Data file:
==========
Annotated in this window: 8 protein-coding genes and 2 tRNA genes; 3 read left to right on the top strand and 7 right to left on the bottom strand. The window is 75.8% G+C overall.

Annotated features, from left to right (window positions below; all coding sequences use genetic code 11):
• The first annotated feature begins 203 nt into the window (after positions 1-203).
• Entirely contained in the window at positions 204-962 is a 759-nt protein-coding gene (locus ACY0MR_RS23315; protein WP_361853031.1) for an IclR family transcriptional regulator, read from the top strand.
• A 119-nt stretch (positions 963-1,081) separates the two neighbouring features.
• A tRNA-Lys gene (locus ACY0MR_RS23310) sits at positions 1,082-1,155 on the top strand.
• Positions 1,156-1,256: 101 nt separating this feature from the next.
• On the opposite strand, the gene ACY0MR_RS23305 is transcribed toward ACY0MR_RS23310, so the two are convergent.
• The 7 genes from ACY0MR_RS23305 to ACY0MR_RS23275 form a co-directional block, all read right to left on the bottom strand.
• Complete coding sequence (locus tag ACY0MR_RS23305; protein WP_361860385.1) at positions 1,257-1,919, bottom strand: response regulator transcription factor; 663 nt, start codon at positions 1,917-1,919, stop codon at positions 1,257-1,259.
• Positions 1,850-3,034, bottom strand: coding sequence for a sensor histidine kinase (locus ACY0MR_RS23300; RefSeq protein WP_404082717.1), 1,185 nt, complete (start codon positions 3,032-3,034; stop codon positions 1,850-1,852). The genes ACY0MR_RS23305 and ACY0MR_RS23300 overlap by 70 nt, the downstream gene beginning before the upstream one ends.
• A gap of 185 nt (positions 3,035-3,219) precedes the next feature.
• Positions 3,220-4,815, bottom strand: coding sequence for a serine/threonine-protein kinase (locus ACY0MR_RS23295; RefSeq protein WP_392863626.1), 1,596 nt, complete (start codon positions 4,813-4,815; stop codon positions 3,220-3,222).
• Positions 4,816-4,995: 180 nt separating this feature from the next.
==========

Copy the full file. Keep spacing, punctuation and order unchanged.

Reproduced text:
Annotated in this window: 8 protein-coding genes and 2 tRNA genes; 3 read left to right on the top strand and 7 right to left on the bottom strand. The window is 75.8% G+C overall.

Annotated features, from left to right (window positions below; all coding sequences use genetic code 11):
• The first annotated feature begins 203 nt into the window (after positions 1-203).
• Entirely contained in the window at positions 204-962 is a 759-nt protein-coding gene (locus ACY0MR_RS23315; protein WP_361853031.1) for an IclR family transcriptional regulator, read from the top strand.
• A 119-nt stretch (positions 963-1,081) separates the two neighbouring features.
• A tRNA-Lys gene (locus ACY0MR_RS23310) sits at positions 1,082-1,155 on the top strand.
• Positions 1,156-1,256: 101 nt separating this feature from the next.
• On the opposite strand, the gene ACY0MR_RS23305 is transcribed toward ACY0MR_RS23310, so the two are convergent.
• The 7 genes from ACY0MR_RS23305 to ACY0MR_RS23275 form a co-directional block, all read right to left on the bottom strand.
• Complete coding sequence (locus tag ACY0MR_RS23305; protein WP_361860385.1) at positions 1,257-1,919, bottom strand: response regulator transcription factor; 663 nt, start codon at positions 1,917-1,919, stop codon at positions 1,257-1,259.
• Positions 1,850-3,034, bottom strand: coding sequence for a sensor histidine kinase (locus ACY0MR_RS23300; RefSeq protein WP_404082717.1), 1,185 nt, complete (start codon positions 3,032-3,034; stop codon positions 1,850-1,852). The genes ACY0MR_RS23305 and ACY0MR_RS23300 overlap by 70 nt, the downstream gene beginning before the upstream one ends.
• A gap of 185 nt (positions 3,035-3,219) precedes the next feature.
• Positions 3,220-4,815, bottom strand: coding sequence for a serine/threonine-protein kinase (locus ACY0MR_RS23295; RefSeq protein WP_392863626.1), 1,596 nt, complete (start codon positions 4,813-4,815; stop codon positions 3,220-3,222).
• Positions 4,816-4,995: 180 nt separating this feature from the next.